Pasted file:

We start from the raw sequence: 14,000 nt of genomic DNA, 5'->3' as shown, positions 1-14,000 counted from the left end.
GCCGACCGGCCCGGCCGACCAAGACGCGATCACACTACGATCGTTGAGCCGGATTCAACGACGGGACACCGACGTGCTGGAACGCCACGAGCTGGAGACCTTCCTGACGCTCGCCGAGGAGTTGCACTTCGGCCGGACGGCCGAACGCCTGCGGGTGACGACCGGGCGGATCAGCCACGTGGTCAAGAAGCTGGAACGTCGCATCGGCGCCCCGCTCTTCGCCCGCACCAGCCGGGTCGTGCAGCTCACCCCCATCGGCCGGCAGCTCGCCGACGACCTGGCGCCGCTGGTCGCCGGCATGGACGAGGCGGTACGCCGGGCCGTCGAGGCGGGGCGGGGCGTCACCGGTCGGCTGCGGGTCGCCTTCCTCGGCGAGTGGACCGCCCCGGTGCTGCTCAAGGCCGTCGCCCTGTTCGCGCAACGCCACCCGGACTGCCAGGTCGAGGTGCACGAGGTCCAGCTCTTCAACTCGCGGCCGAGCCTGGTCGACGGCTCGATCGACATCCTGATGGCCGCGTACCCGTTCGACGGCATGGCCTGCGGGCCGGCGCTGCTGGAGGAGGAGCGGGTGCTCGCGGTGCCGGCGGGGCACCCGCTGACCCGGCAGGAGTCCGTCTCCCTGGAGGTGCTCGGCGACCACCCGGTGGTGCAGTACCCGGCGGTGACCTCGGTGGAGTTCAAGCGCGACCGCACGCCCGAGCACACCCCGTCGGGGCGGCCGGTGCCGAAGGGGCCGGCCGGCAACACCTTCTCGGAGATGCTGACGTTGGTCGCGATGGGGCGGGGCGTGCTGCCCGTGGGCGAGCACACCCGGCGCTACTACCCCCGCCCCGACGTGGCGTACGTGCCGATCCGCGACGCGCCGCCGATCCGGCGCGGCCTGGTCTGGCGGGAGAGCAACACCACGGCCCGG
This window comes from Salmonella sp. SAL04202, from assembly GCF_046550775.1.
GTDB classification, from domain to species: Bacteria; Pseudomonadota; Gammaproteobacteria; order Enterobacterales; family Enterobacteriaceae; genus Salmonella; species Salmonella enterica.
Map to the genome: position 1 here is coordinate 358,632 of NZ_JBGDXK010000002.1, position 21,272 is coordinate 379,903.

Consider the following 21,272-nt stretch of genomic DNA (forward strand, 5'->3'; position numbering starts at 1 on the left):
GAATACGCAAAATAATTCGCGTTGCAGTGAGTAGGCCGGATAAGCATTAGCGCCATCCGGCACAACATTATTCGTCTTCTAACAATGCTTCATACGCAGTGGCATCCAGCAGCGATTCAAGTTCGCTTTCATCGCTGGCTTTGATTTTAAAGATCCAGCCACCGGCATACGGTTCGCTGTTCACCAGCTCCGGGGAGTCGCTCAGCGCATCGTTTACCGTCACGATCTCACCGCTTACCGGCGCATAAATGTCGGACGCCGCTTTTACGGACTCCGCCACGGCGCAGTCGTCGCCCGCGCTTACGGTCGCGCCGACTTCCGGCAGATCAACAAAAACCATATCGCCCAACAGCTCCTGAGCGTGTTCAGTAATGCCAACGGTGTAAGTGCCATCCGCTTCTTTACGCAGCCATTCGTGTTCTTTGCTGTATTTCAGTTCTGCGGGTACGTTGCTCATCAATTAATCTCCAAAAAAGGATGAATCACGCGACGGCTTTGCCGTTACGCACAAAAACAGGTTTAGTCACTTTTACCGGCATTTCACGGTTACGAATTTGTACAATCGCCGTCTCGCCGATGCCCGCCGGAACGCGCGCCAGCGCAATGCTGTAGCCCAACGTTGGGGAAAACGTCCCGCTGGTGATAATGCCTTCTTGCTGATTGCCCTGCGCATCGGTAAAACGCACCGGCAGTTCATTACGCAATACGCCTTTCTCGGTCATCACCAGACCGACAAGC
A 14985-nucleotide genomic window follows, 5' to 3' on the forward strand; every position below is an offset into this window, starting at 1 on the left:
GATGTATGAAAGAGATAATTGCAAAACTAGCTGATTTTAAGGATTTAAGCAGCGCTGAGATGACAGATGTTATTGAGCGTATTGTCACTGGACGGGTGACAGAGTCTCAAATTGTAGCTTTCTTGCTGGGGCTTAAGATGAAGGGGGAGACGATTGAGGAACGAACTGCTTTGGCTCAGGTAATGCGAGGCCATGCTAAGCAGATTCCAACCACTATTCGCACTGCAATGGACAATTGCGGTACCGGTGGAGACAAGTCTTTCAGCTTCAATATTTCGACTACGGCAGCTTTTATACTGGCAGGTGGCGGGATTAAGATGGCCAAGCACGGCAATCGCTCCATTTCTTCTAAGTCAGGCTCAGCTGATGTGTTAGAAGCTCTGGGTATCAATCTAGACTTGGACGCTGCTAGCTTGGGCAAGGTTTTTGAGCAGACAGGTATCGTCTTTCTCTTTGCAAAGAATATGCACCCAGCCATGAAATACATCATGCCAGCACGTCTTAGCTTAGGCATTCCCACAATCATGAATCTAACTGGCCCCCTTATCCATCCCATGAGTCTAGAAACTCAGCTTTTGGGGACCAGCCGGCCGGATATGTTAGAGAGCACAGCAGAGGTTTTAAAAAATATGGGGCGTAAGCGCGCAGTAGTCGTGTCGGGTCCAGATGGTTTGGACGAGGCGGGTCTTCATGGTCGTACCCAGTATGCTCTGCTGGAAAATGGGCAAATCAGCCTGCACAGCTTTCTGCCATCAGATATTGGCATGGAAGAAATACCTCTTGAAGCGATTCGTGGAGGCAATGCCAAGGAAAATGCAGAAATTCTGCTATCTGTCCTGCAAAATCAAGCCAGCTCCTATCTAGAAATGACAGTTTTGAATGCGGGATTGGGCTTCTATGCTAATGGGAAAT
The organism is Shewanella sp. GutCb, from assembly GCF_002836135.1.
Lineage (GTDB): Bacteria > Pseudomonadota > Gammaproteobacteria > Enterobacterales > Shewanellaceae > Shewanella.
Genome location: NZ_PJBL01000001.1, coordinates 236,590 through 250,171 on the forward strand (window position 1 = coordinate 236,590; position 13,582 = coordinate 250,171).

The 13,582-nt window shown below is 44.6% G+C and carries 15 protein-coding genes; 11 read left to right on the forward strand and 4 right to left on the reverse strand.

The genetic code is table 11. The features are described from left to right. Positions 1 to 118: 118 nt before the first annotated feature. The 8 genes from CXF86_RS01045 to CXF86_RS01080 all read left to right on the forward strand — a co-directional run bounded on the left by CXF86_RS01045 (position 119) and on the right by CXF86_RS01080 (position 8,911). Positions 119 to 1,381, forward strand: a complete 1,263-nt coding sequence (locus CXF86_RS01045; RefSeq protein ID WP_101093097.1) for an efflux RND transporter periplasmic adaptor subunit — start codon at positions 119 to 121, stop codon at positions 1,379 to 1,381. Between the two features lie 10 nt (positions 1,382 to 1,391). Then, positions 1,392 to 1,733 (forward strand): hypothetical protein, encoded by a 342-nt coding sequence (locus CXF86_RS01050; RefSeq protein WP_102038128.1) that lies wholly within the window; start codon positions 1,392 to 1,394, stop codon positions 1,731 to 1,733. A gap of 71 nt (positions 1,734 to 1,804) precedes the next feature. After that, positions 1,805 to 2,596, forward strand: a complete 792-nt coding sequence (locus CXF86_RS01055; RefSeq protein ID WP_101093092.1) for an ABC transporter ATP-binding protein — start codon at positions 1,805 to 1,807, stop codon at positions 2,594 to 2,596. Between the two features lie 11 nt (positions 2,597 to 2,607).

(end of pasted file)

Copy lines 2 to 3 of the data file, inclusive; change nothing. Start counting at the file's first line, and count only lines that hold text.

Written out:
GCCGACCGGCCCGGCCGACCAAGACGCGATCACACTACGATCGTTGAGCCGGATTCAACGACGGGACACCGACGTGCTGGAACGCCACGAGCTGGAGACCTTCCTGACGCTCGCCGAGGAGTTGCACTTCGGCCGGACGGCCGAACGCCTGCGGGTGACGACCGGGCGGATCAGCCACGTGGTCAAGAAGCTGGAACGTCGCATCGGCGCCCCGCTCTTCGCCCGCACCAGCCGGGTCGTGCAGCTCACCCCCATCGGCCGGCAGCTCGCCGACGACCTGGCGCCGCTGGTCGCCGGCATGGACGAGGCGGTACGCCGGGCCGTCGAGGCGGGGCGGGGCGTCACCGGTCGGCTGCGGGTCGCCTTCCTCGGCGAGTGGACCGCCCCGGTGCTGCTCAAGGCCGTCGCCCTGTTCGCGCAACGCCACCCGGACTGCCAGGTCGAGGTGCACGAGGTCCAGCTCTTCAACTCGCGGCCGAGCCTGGTCGACGGCTCGATCGACATCCTGATGGCCGCGTACCCGTTCGACGGCATGGCCTGCGGGCCGGCGCTGCTGGAGGAGGAGCGGGTGCTCGCGGTGCCGGCGGGGCACCCGCTGACCCGGCAGGAGTCCGTCTCCCTGGAGGTGCTCGGCGACCACCCGGTGGTGCAGTACCCGGCGGTGACCTCGGTGGAGTTCAAGCGCGACCGCACGCCCGAGCACACCCCGTCGGGGCGGCCGGTGCCGAAGGGGCCGGCCGGCAACACCTTCTCGGAGATGCTGACGTTGGTCGCGATGGGGCGGGGCGTGCTGCCCGTGGGCGAGCACACCCGGCGCTACTACCCCCGCCCCGACGTGGCGTACGTGCCGATCCGCGACGCGCCGCCGATCCGGCGCGGCCTGGTCTGGCGGGAGAGCAACACCACGGCCCGG
This window comes from Salmonella sp. SAL04202, from assembly GCF_046550775.1.